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When you deal with addiction, it often feels like you’re battling it alone. The people in your life may not be understanding of your struggle, and it can sometimes be hard to articulate what you’re going through.

When an addict enters and successfully exits a rehab program, it feels like they’re starting from a fresh slate. But sobriety is not guaranteed when you complete the program. In fact, staying clean can be particularly difficult.

This is why getting involved with support groups can be a smart decision. Temptation doesn’t simply fade when you’re in the real world; it often intensifies. Many of our graduated patients need support groups to fight through these temptations and work out lingering issues.

But not all support groups will adequately help you overcome addictions. Many of them may even do more to harm your efforts to grow. So, the support group you choose is important for your long term recovery.

What’s The Purpose Of A Support Group?

A support group is a meeting where groups of people join together to share stories and give each other support as they recover. The purpose of any support group is to help its participants stick to their goals and maintain their sobriety.

The people in these groups are often in the same position in life. Many of them have struggled with substance abuse in the past, and they may be really trying to adjust to living a sober lifestyle. Having people in the same position as you can help you better cope with what you’re going through. It makes your struggles relatable to others, and it gives you an outlet to express your fears, hopes, and frustrations as you grow.

By participating in these groups, you’re able to connect with others in a non-judgemental environment, while learning what has and hasn’t worked for other people.

For many people, recovery is a long process. And it can get lonely. The people in your life may not care to take time to understand what you’re going through, and sometimes they’re just not capable at helping you work out your issues.

Getting involved with support groups will give you the helpful push you need to continue in the right direction.

What To Expect From A Good Support Group

A lack of judgement. As we mentioned, addicts go through a storm of emotions when they recover, and people tend to pass judgement when you’re going through these issues. A good support group, on the other hand, does not criticize you for your mistakes or what you may be going through. The support group should have open ears without a critical eye. For you to grow, you must be able to express yourself without worrying what other people think. If you attend a session, and people seem judgemental, ditch that support group and find another.

A safe haven. People often attend their support sessions when they had a bad day, or when they struggle with temptations. A good support group should insulate you from the pressures of your everyday life, and keep you motivated to move forward— even in the face of adversity. By hearing other people’s struggles, voicing your own, and getting the support you need, you should leave that session feeling like you’re accepted by a group of people who can help you fight through your personal battles.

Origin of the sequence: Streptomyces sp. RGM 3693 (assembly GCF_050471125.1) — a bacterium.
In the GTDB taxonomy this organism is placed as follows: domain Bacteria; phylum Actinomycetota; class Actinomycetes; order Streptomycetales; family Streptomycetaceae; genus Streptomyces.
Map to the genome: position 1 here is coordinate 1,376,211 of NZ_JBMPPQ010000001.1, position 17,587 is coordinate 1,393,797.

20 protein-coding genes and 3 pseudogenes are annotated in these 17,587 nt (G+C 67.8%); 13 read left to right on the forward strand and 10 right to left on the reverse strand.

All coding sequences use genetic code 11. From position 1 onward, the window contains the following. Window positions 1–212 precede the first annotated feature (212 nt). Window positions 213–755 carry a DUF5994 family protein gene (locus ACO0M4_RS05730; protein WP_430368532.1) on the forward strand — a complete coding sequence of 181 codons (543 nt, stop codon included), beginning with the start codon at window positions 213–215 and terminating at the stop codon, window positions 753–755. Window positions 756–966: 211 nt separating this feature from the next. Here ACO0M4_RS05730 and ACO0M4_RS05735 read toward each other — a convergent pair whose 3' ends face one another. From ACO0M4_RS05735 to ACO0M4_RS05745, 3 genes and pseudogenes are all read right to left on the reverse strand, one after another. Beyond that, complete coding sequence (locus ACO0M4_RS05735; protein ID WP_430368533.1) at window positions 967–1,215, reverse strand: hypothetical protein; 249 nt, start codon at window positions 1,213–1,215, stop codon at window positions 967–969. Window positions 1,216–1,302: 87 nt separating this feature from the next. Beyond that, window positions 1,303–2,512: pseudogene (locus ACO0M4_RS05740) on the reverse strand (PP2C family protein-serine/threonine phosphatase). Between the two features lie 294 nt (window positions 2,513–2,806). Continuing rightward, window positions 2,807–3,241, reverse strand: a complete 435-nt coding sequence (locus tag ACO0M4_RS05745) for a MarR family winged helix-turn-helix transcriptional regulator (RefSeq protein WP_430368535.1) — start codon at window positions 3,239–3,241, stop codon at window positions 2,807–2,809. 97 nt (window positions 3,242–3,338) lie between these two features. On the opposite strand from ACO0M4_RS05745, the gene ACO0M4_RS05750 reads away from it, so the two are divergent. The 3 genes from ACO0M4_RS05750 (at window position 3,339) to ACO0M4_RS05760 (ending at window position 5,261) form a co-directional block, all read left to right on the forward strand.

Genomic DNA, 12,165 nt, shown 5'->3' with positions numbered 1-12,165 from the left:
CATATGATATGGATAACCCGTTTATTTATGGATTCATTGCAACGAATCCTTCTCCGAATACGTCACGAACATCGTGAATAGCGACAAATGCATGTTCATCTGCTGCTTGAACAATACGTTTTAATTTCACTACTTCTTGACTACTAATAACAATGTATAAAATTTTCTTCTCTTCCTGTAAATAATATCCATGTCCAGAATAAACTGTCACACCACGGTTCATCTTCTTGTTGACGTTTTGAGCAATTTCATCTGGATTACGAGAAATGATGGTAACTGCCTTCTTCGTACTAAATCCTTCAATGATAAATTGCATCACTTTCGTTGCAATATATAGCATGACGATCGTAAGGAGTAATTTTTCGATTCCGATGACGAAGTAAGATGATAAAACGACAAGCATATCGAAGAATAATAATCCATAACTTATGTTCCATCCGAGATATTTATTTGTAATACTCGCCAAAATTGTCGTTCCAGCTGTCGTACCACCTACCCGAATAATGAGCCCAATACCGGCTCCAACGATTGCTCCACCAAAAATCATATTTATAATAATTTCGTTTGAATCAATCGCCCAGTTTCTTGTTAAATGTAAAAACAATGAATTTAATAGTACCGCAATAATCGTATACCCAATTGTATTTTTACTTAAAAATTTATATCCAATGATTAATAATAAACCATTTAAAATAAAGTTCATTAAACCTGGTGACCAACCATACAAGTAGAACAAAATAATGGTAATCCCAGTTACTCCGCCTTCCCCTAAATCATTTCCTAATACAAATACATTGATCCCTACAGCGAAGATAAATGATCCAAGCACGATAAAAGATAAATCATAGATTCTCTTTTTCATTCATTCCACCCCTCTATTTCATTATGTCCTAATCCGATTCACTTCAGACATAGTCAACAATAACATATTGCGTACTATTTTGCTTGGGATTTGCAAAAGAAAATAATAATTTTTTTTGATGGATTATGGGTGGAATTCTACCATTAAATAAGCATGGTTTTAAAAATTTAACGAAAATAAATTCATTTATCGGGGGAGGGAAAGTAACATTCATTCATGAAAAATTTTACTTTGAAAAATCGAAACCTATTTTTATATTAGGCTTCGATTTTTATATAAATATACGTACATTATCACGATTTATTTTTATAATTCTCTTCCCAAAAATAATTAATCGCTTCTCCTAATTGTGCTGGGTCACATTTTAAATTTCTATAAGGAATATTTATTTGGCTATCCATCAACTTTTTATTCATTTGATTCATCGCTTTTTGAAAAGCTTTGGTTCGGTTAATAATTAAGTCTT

A sharing community. Part of the beauty of support groups is the way people freely share stories, their struggles, their hopes, and ideas. When people share, it gives you a better understanding of how you can progress through your own recovery. When other people who are in a similar position as you share their life experiences, it can give you a clear roadmap to navigate a post-addiction lifestyle

An environment of positivity. Yes, people will share their struggles and failures. People will discuss the problems they’ve endured on their path to recovery. They will talk about their doubts and fears. None of this means that the meetings will be purely negative. There should be people there who have successfully recovered, and this should give you hope that recovery is indeed possible. It’s also important to know that these meetings are not always serious. Sometimes there’ll be a birthday celebration. Other times there’ll be a potluck meal. This is to help participants relax, create camaraderie, and have a safe space to have fun and be themselves. This environment will helps people see that there is life beyond addiction, and that this life is accessible to them if they put in the effort.

Finding The Best Support Group For You

12-step programs are the most recognized support groups. At the heart of each 12-step group is an admission of addiction and of powerlessness. This is followed by finding a “higher power” to turn your life around. This higher power can be religious, it can be found within yourself, or it could come from the group itself.

The common 12-step groups include:

  • Alcoholics Anonymous
  • Narcotics Anonymous
  • Cocaine Anonymous
  • Dual Recovery Anonymous

Every support group is different. These groups all have their own little quirks with how they conduct meetings, and how the group operates will vary based on a number of factors, including your local area.

Don’t commit to any group without checking it out yourself for a few sessions. Many make the mistake of going to a support group because it’s nearby or it’s the first one they went to. If there’s something you don’t like, find another group. You can do this by searching online for groups in your area. Or if you know others who have dealt with addiction, ask them if there’s a good support group they’ve attended.
Getting involved with support groups is essential for a long term recovery, but it’s not the first step. If you’re still addicted, detox and rehab are exactly what you need. Gratitude Lodge can help you take the steps to turn your life around. Contact us today to begin your recovery.

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